When the Loudoun Tourism Council opened its doors in 1995, its goal was to boost the profile of one of Washington’s sleepier suburbs — a largely rural community dotted with farms and quaint historic towns, home to about 115,000 residents.

In the two decades since, Loudoun County’s tourism association, which was later re-branded as Visit Loudoun, has helped shape the profound transformation of one of the nation’s fastest-growing jurisdictions.

Dozens of wineries, breweries and tasting rooms have appeared throughout the county’s western region and downtown streets. A wealth of local farms and fine restaurants have fueled a soaring culinary tourism industry. Hundreds of thousands of people have flocked to Loudoun to eat, drink, shop — and live, as evidenced by a population that has more than tripled in 20 years, according to U.S. Census Bureau data.

Visit Loudoun commemorated the tourism industry’s role in Loudoun’s evolution with a 20th anniversary celebration and annual tourism awards ceremony Monday at Salamander Resort and Spa in Middleburg, where Virginia Secretary of Commerce and Trade Maurice Jones hailed the state’s abundance of tourist attractions as a critical backbone of its economy.

In Loudoun, the tourism industry has grown exponentially in recent years. In 1998, the county was home to seven hotels, one brewery and five wineries. Now there are more than 35 hotels and 40 wineries, and nearly a dozen breweries, with several more expected to open in the coming months, tourism officials said.

The amount of traveler spending in the county surged from $618 million in 1997 to about $1.5 billion in 2013. As of that same year, there were more than 15,800 tourism-related jobs in Loudoun, officials said.

As the county’s tourism industry has evolved, so has the association at its helm. In its earliest years, Visit Loudoun received less than $155,000 in annual county funding. In the last fiscal year, that number was close to $2.5 million, funding that reflects rising revenue from hotel taxes, a portion of which is annually allocated to the organization.

Monday’s celebration was followed by a ribbon-cutting ceremony at Visit Loudoun’s new headquarters in downtown Leesburg. The office is on the ground floor of the same building it previously occupied on South Street SE.

The first-floor location will make it easier for the agency to attract and guide visitors, Visit Loudoun President Beth Erickson said. The larger space will host a gallery in which the works of local artists will be displayed, she said. As one of the “officially designated” visitor centers for the commonwealth, it will also promote attractions across the state.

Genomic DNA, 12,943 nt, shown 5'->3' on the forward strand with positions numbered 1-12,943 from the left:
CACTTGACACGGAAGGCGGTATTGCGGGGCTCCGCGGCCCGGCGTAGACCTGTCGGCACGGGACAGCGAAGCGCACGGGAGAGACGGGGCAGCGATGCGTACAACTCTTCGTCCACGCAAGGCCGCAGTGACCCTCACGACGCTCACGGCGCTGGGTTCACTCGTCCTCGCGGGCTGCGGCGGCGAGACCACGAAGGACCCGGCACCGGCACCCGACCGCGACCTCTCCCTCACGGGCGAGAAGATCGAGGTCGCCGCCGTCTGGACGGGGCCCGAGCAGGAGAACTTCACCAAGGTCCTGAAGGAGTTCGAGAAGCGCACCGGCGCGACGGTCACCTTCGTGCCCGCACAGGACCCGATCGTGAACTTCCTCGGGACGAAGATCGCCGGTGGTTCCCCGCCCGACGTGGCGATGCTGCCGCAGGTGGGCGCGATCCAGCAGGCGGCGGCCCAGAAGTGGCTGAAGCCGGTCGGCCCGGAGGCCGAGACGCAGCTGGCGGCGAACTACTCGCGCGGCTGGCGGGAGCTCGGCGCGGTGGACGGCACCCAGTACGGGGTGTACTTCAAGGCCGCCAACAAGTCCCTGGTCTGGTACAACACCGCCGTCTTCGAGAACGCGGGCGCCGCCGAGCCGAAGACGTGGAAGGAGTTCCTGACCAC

“It’s important for us to guide visitors and provide services beyond Loudoun County,” she said.

The office will also showcase the county’s latest initiatives, including a forthcoming “Ale Trail,” which will offer visitors a brewery alternative to the county’s popular wine tours. Visit Loudoun is working with the county’s breweries to finalize plans, officials said. The Ale Trail is expected to debut in the coming weeks.

The association is also preparing for the third annual Epicurience Virginia food and wine festival over Labor Day weekend. Last year, the upscale, three-day event drew more than 2,000 visitors to its slate of activities, nearly doubling attendance over its inaugural year.

“Culinary tourism is huge,” Erickson said. “The commonwealth as a whole is being recognized for its culinary strength, and Loudoun is right up there as one of the leaders, so we’re excited to continue to foster and continue on that promise.”

A big step toward that goal is coming in November, with the arrival of the national Wine Tourism Conference in Leesburg, she said. Following previous events in California’s wine country and in Portland, Ore., the conference will make its East Coast debut in Loudoun — an achievement that Virginia Gov. Terry McAuliffe (D) and local tourism officials have hailed as a testament to the rising prominence of Virginia’s wine industry.

Despite the runaway success of Loudoun’s wine and culinary industries, Erickson said, the county’s greatest asset is its diverse tourism options. For example, there’s “Shocktober,” an annual haunted mansion hosted at historic Paxton Manor, but there’s also the Middleburg Film Festival, a high-end event created by Sheila Johnson, billionaire co-founder of Black Entertainment Television and owner of the Salamander Resort and Spa.

“We have a range of key events, and they’re all really fun and really different. . . . You need to have a diverse event base to attract your largest audience,” Erickson said. “We’re going to keep doing everything we can to raise awareness of all aspects of Loudoun County.”